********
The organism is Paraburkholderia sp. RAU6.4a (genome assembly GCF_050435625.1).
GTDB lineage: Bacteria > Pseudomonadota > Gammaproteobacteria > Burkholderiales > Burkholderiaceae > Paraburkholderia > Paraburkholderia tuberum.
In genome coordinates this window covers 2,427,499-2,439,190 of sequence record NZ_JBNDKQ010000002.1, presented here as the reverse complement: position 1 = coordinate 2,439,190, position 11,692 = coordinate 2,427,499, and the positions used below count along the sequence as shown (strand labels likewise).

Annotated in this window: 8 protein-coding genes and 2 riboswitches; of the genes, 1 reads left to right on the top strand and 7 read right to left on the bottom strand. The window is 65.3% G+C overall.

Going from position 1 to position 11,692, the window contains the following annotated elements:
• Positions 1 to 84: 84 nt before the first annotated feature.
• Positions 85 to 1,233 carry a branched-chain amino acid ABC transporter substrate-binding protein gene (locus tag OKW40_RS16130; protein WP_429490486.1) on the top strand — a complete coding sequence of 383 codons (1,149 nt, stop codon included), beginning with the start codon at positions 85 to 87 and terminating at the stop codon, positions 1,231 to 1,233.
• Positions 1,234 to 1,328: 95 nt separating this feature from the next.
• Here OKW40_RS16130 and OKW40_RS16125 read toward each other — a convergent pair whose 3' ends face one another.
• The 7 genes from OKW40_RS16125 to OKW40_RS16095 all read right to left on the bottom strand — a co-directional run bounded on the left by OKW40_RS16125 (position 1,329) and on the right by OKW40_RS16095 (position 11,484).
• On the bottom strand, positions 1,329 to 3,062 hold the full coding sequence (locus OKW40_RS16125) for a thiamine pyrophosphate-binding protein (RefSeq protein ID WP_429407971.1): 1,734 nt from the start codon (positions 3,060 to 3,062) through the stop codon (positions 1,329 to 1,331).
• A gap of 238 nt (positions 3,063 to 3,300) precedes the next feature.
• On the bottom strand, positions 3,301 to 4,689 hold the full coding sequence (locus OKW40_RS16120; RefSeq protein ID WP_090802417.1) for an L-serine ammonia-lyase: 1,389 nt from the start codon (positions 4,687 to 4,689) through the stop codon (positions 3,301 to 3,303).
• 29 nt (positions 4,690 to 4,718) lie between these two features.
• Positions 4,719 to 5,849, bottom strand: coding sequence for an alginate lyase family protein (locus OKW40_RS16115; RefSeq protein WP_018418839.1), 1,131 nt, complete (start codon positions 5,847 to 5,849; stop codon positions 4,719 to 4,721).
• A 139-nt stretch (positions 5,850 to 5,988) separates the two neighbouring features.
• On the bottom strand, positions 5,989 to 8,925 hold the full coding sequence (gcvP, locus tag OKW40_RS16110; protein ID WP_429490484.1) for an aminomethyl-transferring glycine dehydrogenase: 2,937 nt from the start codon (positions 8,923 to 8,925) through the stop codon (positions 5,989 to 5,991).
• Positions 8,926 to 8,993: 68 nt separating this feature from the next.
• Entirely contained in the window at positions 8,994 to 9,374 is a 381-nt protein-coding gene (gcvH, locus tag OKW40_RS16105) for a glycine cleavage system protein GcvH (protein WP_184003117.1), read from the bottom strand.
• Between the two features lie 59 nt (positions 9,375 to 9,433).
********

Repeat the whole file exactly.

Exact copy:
The organism is Paraburkholderia sp. RAU6.4a (genome assembly GCF_050435625.1).
GTDB lineage: Bacteria > Pseudomonadota > Gammaproteobacteria > Burkholderiales > Burkholderiaceae > Paraburkholderia > Paraburkholderia tuberum.
In genome coordinates this window covers 2,427,499-2,439,190 of sequence record NZ_JBNDKQ010000002.1, presented here as the reverse complement: position 1 = coordinate 2,439,190, position 11,692 = coordinate 2,427,499, and the positions used below count along the sequence as shown (strand labels likewise).

Annotated in this window: 8 protein-coding genes and 2 riboswitches; of the genes, 1 reads left to right on the top strand and 7 read right to left on the bottom strand. The window is 65.3% G+C overall.

Going from position 1 to position 11,692, the window contains the following annotated elements:
• Positions 1 to 84: 84 nt before the first annotated feature.
• Positions 85 to 1,233 carry a branched-chain amino acid ABC transporter substrate-binding protein gene (locus tag OKW40_RS16130; protein WP_429490486.1) on the top strand — a complete coding sequence of 383 codons (1,149 nt, stop codon included), beginning with the start codon at positions 85 to 87 and terminating at the stop codon, positions 1,231 to 1,233.
• Positions 1,234 to 1,328: 95 nt separating this feature from the next.
• Here OKW40_RS16130 and OKW40_RS16125 read toward each other — a convergent pair whose 3' ends face one another.
• The 7 genes from OKW40_RS16125 to OKW40_RS16095 all read right to left on the bottom strand — a co-directional run bounded on the left by OKW40_RS16125 (position 1,329) and on the right by OKW40_RS16095 (position 11,484).
• On the bottom strand, positions 1,329 to 3,062 hold the full coding sequence (locus OKW40_RS16125) for a thiamine pyrophosphate-binding protein (RefSeq protein ID WP_429407971.1): 1,734 nt from the start codon (positions 3,060 to 3,062) through the stop codon (positions 1,329 to 1,331).
• A gap of 238 nt (positions 3,063 to 3,300) precedes the next feature.
• On the bottom strand, positions 3,301 to 4,689 hold the full coding sequence (locus OKW40_RS16120; RefSeq protein ID WP_090802417.1) for an L-serine ammonia-lyase: 1,389 nt from the start codon (positions 4,687 to 4,689) through the stop codon (positions 3,301 to 3,303).
• 29 nt (positions 4,690 to 4,718) lie between these two features.
• Positions 4,719 to 5,849, bottom strand: coding sequence for an alginate lyase family protein (locus OKW40_RS16115; RefSeq protein WP_018418839.1), 1,131 nt, complete (start codon positions 5,847 to 5,849; stop codon positions 4,719 to 4,721).
• A 139-nt stretch (positions 5,850 to 5,988) separates the two neighbouring features.
• On the bottom strand, positions 5,989 to 8,925 hold the full coding sequence (gcvP, locus tag OKW40_RS16110; protein ID WP_429490484.1) for an aminomethyl-transferring glycine dehydrogenase: 2,937 nt from the start codon (positions 8,923 to 8,925) through the stop codon (positions 5,989 to 5,991).
• Positions 8,926 to 8,993: 68 nt separating this feature from the next.
• Entirely contained in the window at positions 8,994 to 9,374 is a 381-nt protein-coding gene (gcvH, locus tag OKW40_RS16105) for a glycine cleavage system protein GcvH (protein WP_184003117.1), read from the bottom strand.
• Between the two features lie 59 nt (positions 9,375 to 9,433).